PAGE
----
Gabriela smiled, like a parent might to a child. The knight seemed perplexed.


“A demonstration perhaps?”


The Black Queen held out her hand, pulling back the heavy wool fabric of her coat and revealing a pale, and lovely hand. It started with wisps of smoke, black swirls that rose into the air between them and dissipated, until they were replaced by the long licking flames of fire. The top of Gabriela’s hand was burning, blistering in an ugly display of destruction. But the flames seemed contained to the top of her knuckles and the length of the back of her hand, down to the top of her wrist. She managed this just for a few seconds before hissing through clenched teeth and dropping her hand away.


“That is what I feel -- constantly, when I walk in sunlight. Every part of me burning. But I can heal it, nearly as quickly as it begins, and without giving away what’s happening.”


Once more she lifted her hand. There was no sign of the flames, of the blisters, not even the black char of burnt flesh. Her hand was pristine, and lovely as it had been before. 


“It’s a neat little trick, isn’t it?”

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What had she expected of Gabriela? Someone cold, distant perhaps? Vicious, merciless? Videntia tried to keep an open mind, but she was a fallible human after all. Gabriela tried to give a convincing smile, but Videntia wasn’t quite persuaded. However, when the paladin heard the genuine pain in the queen’s voice, her expression softened. Everywhere, there were people suffering. Yh’mi was but one threat to the world, one which the White Hand believed could be eliminated. That belief was empowering, and she knew exactly what Gabriela meant. Better to die for something that you believed in, than to live a powerless, empty life. It was why the White Hand had banded together under Chastity’s leadership in the first place. There were no true words that she could use to console Gabriela right now. 

Videntia was glad when the vampyre took no offence at her ignorant question. She looked at the hand that Gabriela held up, then winced when it smoked and burned, as if the vampyre’s skin was paper and sunlight was flame. The seeming fragility was negated when Gabriela held up her hand again with nary a trace of burns, like she had just performed a magic trick. A chill went down Videntia’s spine, both for Gabriela’s willingness to show her vulnerability, and for her display of healing prowess. A wooden stake to the heart, went the folklore, though Videntia was now convinced that it wouldn’t kill a living vampyre.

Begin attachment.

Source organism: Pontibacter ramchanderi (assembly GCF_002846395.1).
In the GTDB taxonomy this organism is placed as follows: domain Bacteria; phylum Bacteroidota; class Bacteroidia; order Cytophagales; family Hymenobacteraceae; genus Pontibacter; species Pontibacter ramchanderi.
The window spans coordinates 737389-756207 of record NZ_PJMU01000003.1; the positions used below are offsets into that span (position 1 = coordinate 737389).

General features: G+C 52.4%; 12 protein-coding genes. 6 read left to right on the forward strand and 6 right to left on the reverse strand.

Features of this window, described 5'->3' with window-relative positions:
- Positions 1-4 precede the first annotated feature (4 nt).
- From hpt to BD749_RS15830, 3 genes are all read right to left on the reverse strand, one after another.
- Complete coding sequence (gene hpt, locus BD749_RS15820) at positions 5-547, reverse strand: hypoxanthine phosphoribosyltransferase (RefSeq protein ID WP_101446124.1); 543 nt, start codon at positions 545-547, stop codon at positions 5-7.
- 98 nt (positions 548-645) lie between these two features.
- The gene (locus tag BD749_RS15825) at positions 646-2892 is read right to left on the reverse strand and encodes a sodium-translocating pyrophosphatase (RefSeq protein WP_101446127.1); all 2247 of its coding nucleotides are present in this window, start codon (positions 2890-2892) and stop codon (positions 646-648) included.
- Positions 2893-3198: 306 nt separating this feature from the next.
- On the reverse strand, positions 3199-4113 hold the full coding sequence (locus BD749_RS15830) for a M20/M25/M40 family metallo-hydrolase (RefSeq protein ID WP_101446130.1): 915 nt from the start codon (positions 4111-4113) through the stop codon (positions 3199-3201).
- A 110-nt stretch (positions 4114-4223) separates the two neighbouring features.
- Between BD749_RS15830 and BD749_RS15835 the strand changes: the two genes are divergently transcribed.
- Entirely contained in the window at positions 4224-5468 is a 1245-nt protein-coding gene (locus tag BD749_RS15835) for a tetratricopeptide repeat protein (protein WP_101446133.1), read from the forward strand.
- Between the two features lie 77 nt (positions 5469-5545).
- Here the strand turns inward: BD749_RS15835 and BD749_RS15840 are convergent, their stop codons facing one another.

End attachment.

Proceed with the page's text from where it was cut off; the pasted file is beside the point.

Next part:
“You feel it... constantly? That sounds.. hard. There must be allure in the sun for you to withstand such torture to stand here.” Videntia looked towards the waning sun. “It is beautiful, isn’t it? Our wish is for the sun to shine brightly over these lands, with grasses and flowers and trees growing, with deers prancing, and children’s laughter weaving through. If that is not possible here, then we will at least safeguard the rest of Terrenus from the darkness of Yh’mi. It tried to break through once. It will try to do so again and again.”

The paladin pointed towards the middle of the rocky plains, to a hill that would soon by swallowed by the shadows of the encroaching night - at least to her eyes. “That hill is what we have dubbed the ‘Furthest Point’. It used to be as far as we could go, but with better understanding of the creatures of the land now, we have ventured further, even into the Unknown Territories.” For that, she pointed at the black volcanic mountains in the distance.

“The Furthest Point would be a good place to set up an outpost, because it offers a vantage point over the whole plains. We have tried, but failed to take it multiple times. Now, with the unity of the Terran nations, we have the confidence to try again. From there, it would be easier for us to venture into the Whitewoods-“ she pointed to the left, where thick white mist obscured most of the landscape, except for the crowns of the tallest trees, “-and the Spires.” The Spires were to their right, impossibly thin and straight structures that reached up towards the skies. It was obvious that these were not organic structures, but how they were built was a mystery. Once in a while, a new spire appeared overnight, without anyone witnessing its moment of appearance or construction. The creature Lun’silth lived in the forests at the Spires’ base, and it was a dangerous sentient psychic creature who could brainwash people to its own desires. That was how Remissio, one of the White Hand’s own paladins, was corrupted and turned against them. Videntia mentioned nothing about it, the memory of their loss too raw to recount to a stranger.